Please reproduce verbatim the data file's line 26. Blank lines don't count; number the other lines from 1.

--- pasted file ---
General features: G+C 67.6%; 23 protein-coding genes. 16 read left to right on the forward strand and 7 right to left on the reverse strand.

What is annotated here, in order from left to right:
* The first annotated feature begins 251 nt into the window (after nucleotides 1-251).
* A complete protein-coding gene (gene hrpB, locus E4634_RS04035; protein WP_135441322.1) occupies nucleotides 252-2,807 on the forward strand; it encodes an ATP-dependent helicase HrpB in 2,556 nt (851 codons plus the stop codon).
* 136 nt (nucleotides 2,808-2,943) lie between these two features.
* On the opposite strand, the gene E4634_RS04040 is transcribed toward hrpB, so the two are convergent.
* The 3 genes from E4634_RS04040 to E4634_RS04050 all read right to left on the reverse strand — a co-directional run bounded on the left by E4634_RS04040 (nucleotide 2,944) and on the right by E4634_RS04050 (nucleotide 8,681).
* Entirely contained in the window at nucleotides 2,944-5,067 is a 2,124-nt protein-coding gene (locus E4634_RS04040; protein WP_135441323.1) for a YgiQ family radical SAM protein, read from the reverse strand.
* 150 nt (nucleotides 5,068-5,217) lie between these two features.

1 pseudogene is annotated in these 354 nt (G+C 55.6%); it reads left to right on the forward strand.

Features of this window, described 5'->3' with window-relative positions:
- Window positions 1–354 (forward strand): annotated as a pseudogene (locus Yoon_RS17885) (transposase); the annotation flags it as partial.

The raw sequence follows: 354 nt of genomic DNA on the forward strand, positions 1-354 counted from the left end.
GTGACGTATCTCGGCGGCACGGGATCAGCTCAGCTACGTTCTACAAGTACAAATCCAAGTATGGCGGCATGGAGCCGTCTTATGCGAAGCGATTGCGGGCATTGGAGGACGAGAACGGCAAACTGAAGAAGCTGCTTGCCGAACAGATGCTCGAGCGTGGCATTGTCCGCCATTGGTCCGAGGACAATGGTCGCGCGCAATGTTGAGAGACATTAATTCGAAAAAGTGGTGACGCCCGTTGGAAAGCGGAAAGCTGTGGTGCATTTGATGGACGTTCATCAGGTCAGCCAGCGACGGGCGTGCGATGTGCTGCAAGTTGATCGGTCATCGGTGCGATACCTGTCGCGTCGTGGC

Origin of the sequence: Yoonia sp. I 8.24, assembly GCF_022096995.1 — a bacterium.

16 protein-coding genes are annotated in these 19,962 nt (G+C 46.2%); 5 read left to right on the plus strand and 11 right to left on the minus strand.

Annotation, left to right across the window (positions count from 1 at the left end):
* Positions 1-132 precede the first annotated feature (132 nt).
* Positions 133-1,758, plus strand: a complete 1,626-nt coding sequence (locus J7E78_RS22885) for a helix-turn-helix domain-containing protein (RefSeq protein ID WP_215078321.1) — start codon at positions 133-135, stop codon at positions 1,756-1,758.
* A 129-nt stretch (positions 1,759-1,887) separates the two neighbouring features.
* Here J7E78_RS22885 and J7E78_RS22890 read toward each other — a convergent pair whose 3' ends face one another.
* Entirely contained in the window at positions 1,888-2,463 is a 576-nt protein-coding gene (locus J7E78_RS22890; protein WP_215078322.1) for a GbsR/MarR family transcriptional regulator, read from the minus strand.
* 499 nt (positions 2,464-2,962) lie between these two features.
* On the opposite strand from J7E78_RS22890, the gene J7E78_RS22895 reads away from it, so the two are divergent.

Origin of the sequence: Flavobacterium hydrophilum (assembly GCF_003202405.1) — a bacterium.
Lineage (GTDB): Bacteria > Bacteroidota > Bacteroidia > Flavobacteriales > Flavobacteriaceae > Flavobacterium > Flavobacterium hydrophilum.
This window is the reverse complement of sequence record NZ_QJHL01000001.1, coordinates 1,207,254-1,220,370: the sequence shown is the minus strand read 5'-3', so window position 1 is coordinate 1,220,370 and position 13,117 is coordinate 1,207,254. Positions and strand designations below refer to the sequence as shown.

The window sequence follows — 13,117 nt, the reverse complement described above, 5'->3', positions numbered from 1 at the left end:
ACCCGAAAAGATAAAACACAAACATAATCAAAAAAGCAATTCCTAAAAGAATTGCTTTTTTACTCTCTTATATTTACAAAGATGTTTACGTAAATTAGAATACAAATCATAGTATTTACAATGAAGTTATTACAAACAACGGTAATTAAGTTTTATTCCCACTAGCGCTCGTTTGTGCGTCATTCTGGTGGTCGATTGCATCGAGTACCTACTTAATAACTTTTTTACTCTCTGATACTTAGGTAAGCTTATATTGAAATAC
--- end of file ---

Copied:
Lineage (GTDB): Bacteria > Bacteroidota > Bacteroidia > Flavobacteriales > Flavobacteriaceae > Flavobacterium > Flavobacterium hydrophilum.